renditions of both humans and... non-humans, which bring to mind the clean
lines of 50's horror. Batton's clearly having fun with the art in the series,
playing with camera angles and shading, and it shows.
The Wolff & Byrd comics are different from the strips which appear
regularly in CBG - these are neither reprints nor retellings of those stories,
but brand-new book-length tales of legal wrangling - your customers may
not be aware that if they like the CBG strip, these comics are more and
different adventures of the same characters. Batton also makes use of the
full page in the book, where in the strip he is necessarily limited in scope.
This series would likely appeal to all your customers who have ever had to
deal with a lawyer as well as those who know them (they make great gifts
for those attorney offices too!). Try this puppy out with fans of the old ECs
and Mads, fans of the Gladstones and Lethargic and Soulsearchers & Co
(especially Soulsearchers). Anyone who has a funny bone with a yen for
the subtle smile in place of the surprise guffaw, and a taste for the slightly
strange should give it a try.
WARNING: This book may be too punny for your own good!
If you like Wolff & Byrd, take a look at:
Publisher: Little Idylls
Story & Art: Mike Moreu
Cover Price: $2.95
As a widowed queen begins to try to consolidate her power over her
kingdom, her assistant hires two jester/minstrels for a banquet in her
honor. But when a captured girl from the "primitive" Paxis tribe recognizes
Swan, one of the minstrels performing at the banquet, she calls him by the
name "Uxmal Penque", which causes Swan to begin behaving very oddly,
and causes the queen's guards to get overexcited.
This leads to Swan being jailed while his partner, Hampus, attempts to free
him with the help of a lovestruck teen named Galen hanging about the court.
Meanwhile, the captured Paxis girl is hoping to meet Uxmal Penque again,
for he is her only chance of escape -- and the queen is attempting to recover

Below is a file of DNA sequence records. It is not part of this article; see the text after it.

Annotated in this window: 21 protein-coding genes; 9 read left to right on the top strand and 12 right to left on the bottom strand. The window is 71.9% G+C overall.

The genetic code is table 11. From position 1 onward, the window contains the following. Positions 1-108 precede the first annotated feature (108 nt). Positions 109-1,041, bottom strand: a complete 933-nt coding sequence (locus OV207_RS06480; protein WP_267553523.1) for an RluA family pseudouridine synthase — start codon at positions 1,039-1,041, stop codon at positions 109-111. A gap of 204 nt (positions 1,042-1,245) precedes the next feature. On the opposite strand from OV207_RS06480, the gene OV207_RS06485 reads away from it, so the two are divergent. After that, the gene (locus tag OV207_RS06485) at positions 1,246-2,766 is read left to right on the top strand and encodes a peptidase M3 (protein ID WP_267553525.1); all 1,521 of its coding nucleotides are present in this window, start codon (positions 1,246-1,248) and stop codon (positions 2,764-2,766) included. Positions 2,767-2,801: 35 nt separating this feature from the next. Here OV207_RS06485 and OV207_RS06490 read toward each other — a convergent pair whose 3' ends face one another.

from the public embarrassment of the ruined banquet and bolster public
opinion of herself.
A complex and thoroughly engrossing fantasy story set in a medieval
kingdom, with a varied and fascinating cast of characters. As the story
progresses, mysteries deepen even as we begin to find out more about the
stars - what exactly did happen to Swan to make his neck so disfigured?
Why does the Paxis girl know him by another name? And what is the
queen's Admiral up to?
Meanwhile, solid and occasionally hilarious comic relief livens the tale -
though the occasional use of anachronism-as-humor is jarring, the funny
characters and little situational jokes make this a funny, enjoyable,
Although somewhat cartoony, Mike's artwork lends itself to a fantasy
series. His castles have sturdy stonework, his doors solid planking. His
pen is a bit thick, and the occasional foray into cartoonish distortion of
features can be jolting, but by and large the style seems to work for me.
The first issue it felt somewhat odd, but by the second I was completely hooked.
Storytelling-wise, Mike tends to stick to the tried-and-true with only
occasional forays into the daring and unexplored. His standard storytelling
work holds up well - his forays result in a mixed bag, occasionally clear
and exciting movement, other times confusing sequences that leave one
wondering precisely what went on. But as these last only a page or so and
the basic gist of the events is clear, these are easily-pardoned points, and
the basic character work is solid and interesting - expressions really shine
through on many occasions.
Swan is yet another intriguing fantasy series in what seems to be a
continuing stream entering the market. But it's hard to imagine saturation
occurring when there are fewer than a dozen good fantasy series being
published today. And here's another.
This will sell to readers of Replacement God,
Circle Weave, and Thieves & Kings. Swan has one disadvantage sales-wise: its covers are less than spectacular, usually being somewhat garish in color and looking something like blown-up panels. It's unlikely the cover will sell the book, so it requires more of a proactive push from the retailer: either a sign drawing people's attention to it, or racking Swan next to RG or T&K with a note that here's another quality fantasy series.
If you like Swan, take a look at:
Cold Cut Distribution